On the Street: Can Obama Win in Kansas?
On the street
No. Kansas is going to be Republican, obviously. I think Lawrence is the only liberal town in Kansas.
Sen. Barack Obama run for the White House
Washington Hillary Rodham Clinton is ending her historic bid to become the first female president and will back rival Barack Obama on Saturday, capping a 17-month quest that began with the words "I'm in it to win it" with a more humble plea for party unity.
Hours after Barack Obama sealed the nomination, Democrats coalesced around his candidacy, sending a strong signal to Clinton that it was time to bow out. The former first lady told House Democrats during a private conference call Wednesday that she will express support for Obama's candidacy and congratulate him for gathering the necessary delegates to be the party's nominee.
"Senator Clinton will be hosting an event in Washington, D.C., to thank her supporters and express her support for Senator Obama and party unity. This event will be held on Saturday to accommodate more of Senator Clinton's supporters who want to attend," her communications director Howard Wolfson said.
Also in the speech, Clinton will urge once-warring Democrats to focus on the general election and defeating Republican presidential candidate John McCain.
The only degree of uncertainty was how. Clinton is exploring options to retain her delegates and promote her issues, including a signature call for universal health care.
The announcement closed an epic five-month nominating battle pitting the first serious female candidate against the most viable black contender ever.
Obama Tuesday night secured the 2,118 delegates to claim the Democratic nomination, but Clinton stopped short of acknowledging that milestone. Instead, she was defiant, insisting she was better positioned than Obama to defeat McCain in November.
"What does Hillary want? What does she want?" Clinton said, hours after telling supporters she'd be open to joining Obama as his vice-presidential running mate.
But by Wednesday, other Democrats made it abundantly clear they wanted something, too: a swift end to the nominating contest.
Democratic Party chairman Howard Dean and the Democratic congressional leadership released a statement urging the party to rally behind Obama, and several lawmakers including Iowa Sen. Tom Harkin, Colorado Sen. Ken Salazar and Louisiana Sen. Mary Landrieu all endorsed their Illinois colleague.
Obama also announced he had named a three-person vetting team that included Caroline Kennedy, daughter of the late President John F. Kennedy.
An adviser said Clinton and her lieutenants had discussed various ways a presidential candidacy can end, including suspending the campaign to retain control of her convention delegates and sustain her visibility in an effort to promote her signature issue of health care. This adviser spoke on condition of anonymity because officials were not authorized to discuss the conference call Clinton held with her congressional supporters.
Other options include freeing her delegates to back Obama and ending her candidacy unconditionally. The official stressed that neither Clinton nor her inner circle had decided specifically what course to take other than to recognize that the active state of her bid to become the nation's first female president had ended.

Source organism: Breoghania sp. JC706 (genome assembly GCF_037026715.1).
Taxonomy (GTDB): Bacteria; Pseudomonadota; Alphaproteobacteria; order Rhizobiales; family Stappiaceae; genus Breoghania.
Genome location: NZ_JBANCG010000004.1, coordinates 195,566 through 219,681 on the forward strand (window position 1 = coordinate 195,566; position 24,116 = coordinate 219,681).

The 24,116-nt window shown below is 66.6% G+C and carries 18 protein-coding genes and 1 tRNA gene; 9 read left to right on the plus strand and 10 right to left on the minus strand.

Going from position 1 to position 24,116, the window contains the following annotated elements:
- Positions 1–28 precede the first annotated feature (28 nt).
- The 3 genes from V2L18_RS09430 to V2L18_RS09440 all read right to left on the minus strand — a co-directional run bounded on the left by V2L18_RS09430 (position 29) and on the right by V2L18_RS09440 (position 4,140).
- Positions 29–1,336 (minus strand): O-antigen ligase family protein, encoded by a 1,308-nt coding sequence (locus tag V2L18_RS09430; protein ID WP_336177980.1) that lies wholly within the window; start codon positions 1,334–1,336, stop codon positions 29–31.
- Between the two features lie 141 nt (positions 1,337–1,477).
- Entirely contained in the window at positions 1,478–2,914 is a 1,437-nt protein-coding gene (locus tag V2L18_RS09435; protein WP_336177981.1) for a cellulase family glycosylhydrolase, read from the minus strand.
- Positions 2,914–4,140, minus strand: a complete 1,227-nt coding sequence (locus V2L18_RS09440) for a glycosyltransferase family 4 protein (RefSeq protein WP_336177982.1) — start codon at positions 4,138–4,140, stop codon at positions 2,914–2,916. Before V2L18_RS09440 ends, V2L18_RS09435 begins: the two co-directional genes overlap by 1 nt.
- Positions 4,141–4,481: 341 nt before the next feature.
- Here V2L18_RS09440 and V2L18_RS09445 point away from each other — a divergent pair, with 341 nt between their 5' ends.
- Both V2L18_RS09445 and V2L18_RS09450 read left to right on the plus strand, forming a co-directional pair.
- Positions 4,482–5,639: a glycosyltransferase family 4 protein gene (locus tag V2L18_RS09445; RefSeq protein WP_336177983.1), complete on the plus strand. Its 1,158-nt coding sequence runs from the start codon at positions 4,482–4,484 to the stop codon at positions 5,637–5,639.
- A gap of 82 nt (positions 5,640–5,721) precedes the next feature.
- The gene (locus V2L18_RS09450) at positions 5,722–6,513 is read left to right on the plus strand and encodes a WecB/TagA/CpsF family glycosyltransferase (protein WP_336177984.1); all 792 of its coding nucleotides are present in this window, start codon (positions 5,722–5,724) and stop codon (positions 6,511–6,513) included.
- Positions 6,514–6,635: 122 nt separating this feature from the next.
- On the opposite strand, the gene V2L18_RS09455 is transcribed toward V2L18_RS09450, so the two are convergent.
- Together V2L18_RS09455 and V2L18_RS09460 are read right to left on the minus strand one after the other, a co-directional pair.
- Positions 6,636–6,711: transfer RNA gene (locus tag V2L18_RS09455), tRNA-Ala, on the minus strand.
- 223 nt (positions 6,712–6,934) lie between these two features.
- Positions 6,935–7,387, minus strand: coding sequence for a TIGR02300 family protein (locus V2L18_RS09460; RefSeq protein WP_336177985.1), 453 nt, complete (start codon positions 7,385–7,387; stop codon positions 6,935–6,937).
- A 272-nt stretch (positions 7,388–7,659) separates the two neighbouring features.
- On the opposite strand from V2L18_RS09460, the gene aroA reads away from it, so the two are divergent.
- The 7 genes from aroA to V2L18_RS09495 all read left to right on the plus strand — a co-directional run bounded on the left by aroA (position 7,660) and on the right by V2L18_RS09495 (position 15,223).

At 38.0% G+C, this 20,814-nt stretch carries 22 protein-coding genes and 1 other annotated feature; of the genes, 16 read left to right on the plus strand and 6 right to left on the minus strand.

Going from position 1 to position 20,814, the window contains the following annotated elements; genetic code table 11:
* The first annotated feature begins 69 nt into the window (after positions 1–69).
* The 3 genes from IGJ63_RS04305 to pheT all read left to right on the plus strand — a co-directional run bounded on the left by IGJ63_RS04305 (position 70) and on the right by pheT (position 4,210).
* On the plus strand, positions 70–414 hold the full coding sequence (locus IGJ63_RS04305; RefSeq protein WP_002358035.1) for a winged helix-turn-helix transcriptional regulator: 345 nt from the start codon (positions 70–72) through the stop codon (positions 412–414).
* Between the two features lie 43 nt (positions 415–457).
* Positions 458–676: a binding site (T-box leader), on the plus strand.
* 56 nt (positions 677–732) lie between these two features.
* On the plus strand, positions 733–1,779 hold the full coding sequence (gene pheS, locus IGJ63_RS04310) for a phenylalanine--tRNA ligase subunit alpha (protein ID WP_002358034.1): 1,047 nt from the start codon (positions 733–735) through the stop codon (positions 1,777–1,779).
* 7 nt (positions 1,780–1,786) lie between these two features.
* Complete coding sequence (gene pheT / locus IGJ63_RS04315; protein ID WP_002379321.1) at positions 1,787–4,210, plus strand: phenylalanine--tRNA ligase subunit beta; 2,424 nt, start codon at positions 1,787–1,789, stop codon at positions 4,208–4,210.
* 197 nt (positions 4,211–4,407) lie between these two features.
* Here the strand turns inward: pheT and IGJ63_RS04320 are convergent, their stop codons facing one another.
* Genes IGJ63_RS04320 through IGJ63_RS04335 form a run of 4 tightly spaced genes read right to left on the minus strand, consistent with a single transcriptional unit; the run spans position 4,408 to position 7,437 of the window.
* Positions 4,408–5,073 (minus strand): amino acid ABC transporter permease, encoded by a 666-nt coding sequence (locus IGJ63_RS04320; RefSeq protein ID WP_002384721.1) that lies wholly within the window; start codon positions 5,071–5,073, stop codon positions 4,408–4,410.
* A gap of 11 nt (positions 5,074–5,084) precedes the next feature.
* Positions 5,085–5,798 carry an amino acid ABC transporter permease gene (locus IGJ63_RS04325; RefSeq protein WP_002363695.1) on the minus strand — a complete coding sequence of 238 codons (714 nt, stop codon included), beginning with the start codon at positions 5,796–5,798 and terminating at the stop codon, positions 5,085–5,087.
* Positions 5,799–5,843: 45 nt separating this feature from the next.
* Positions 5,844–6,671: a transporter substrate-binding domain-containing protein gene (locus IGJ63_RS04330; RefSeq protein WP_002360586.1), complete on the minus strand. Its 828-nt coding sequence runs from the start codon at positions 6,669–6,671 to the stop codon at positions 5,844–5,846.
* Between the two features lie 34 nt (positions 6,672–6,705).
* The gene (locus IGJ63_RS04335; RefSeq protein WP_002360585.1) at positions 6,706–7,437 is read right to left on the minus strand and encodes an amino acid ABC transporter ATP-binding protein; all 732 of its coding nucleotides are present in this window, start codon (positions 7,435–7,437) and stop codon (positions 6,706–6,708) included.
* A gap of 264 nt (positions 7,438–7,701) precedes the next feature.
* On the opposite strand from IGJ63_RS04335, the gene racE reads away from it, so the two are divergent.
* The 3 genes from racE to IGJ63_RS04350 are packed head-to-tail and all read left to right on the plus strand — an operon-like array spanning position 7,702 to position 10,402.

On the telephone call with impatient congressional supporters including New York Rep. Charles Rangel, a longtime political patron, Clinton was urged to draw a close to the contentious campaign, or at least express support for Obama. Her decision to acquiesce caught many in the campaign by surprise and left the campaign scrambling to finalize the logistics and specifics behind her campaign departure.
Long, hard fight
It was an inauspicious end for a candidacy that appeared indestructible when it began 17 months ago.
Armed with celebrity, a prodigious fundraising Rolodex, a battle-tested campaign team and a popular two-term former president as a husband, many observers believed Clinton's victory in the Democratic nomination contest was a sure thing.
But in Obama, the New York senator faced an opponent who appeared perfectly suited to the time - a charismatic newcomer who opposed the Iraq war from the beginning and who offered voters a compelling message of change. Clinton voted for the legislation that authorized military force against Iraq.
After a disastrous showing in the leadoff Iowa caucuses Jan. 3, Clinton won New Hampshire's primary Jan. 8, setting off the state-by-state war of attrition with Obama that followed.
Her fortunes rose and fell like a fever chart: She was up in Nevada, down in South Carolina. Then, after a roughly even finish on Super Tuesday Feb. 5, she suffered a string of unanswered losses that, almost before Clinton noticed, put Obama so far ahead in the delegate hunt that all the big-state victories she piled up couldn't close the delegate gap.
By March, her options limited, Clinton adopted the persona of a tenacious fighter for the middle class, and powered successfully through primaries in states like Ohio, Pennsylvania, Indiana, West Virginia and Kentucky, showing grit that earned her valuable political currency.
White men, blue-collar workers, socially conservative Democrats and older women were especially receptive to her message, and her strong showing with those voters exposed Obama's vulnerabilities among those groups.
Democrats whose No. 1 concern had been ending the Iraq war at the campaign's outset, started worrying more about the economy. That was a switch from Obama's strength to hers.